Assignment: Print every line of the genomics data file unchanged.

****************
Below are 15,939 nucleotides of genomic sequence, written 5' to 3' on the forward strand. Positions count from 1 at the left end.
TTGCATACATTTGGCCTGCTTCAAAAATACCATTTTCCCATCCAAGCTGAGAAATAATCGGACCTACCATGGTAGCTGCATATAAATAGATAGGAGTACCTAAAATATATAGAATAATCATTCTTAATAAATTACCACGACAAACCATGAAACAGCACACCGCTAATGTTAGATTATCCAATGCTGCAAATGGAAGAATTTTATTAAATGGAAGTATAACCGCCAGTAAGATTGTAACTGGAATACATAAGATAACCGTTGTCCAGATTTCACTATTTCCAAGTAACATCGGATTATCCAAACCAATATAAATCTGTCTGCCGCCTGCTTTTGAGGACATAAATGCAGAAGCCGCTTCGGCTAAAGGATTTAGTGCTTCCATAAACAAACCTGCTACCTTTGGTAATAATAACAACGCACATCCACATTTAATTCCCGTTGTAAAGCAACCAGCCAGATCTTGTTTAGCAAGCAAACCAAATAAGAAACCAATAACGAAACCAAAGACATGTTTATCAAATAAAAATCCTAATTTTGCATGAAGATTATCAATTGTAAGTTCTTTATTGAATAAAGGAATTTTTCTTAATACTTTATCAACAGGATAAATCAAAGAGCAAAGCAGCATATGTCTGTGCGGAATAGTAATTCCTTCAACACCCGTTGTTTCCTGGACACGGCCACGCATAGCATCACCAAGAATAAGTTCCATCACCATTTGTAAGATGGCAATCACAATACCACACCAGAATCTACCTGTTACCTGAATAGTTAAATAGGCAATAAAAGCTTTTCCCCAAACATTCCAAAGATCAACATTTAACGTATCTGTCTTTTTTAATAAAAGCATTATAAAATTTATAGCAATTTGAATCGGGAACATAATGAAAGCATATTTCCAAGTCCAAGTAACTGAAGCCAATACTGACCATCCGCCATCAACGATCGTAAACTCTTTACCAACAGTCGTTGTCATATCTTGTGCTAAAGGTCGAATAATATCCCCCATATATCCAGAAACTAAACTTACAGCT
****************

Below are 15,939 nucleotides of genomic sequence, written 5' to 3' on the forward strand. Positions count from 1 at the left end.
TTGCATACATTTGGCCTGCTTCAAAAATACCATTTTCCCATCCAAGCTGAGAAATAATCGGACCTACCATGGTAGCTGCATATAAATAGATAGGAGTACCTAAAATATATAGAATAATCATTCTTAATAAATTACCACGACAAACCATGAAACAGCACACCGCTAATGTTAGATTATCCAATGCTGCAAATGGAAGAATTTTATTAAATGGAAGTATAACCGCCAGTAAGATTGTAACTGGAATACATAAGATAACCGTTGTCCAGATTTCACTATTTCCAAGTAACATCGGATTATCCAAACCAATATAAATCTGTCTGCCGCCTGCTTTTGAGGACATAAATGCAGAAGCCGCTTCGGCTAAAGGATTTAGTGCTTCCATAAACAAACCTGCTACCTTTGGTAATAATAACAACGCACATCCACATTTAATTCCCGTTGTAAAGCAACCAGCCAGATCTTGTTTAGCAAGCAAACCAAATAAGAAACCAATAACGAAACCAAAGACATGTTTATCAAATAAAAATCCTAATTTTGCATGAAGATTATCAATTGTAAGTTCTTTATTGAATAAAGGAATTTTTCTTAATACTTTATCAACAGGATAAATCAAAGAGCAAAGCAGCATATGTCTGTGCGGAATAGTAATTCCTTCAACACCCGTTGTTTCCTGGACACGGCCACGCATAGCATCACCAAGAATAAGTTCCATCACCATTTGTAAGATGGCAATCACAATACCACACCAGAATCTACCTGTTACCTGAATAGTTAAATAGGCAATAAAAGCTTTTCCCCAAACATTCCAAAGATCAACATTTAACGTATCTGTCTTTTTTAATAAAAGCATTATAAAATTTATAGCAATTTGAATCGGGAACATAATGAAAGCATATTTCCAAGTCCAAGTAACTGAAGCCAATACTGACCATCCGCCATCAACGATCGTAAACTCTTTACCAACAGTCGTTGTCATATCTTGTGCTAAAGGTCGAATAATATCCCCCATATATCCAGAAACTAAACTTACAGCT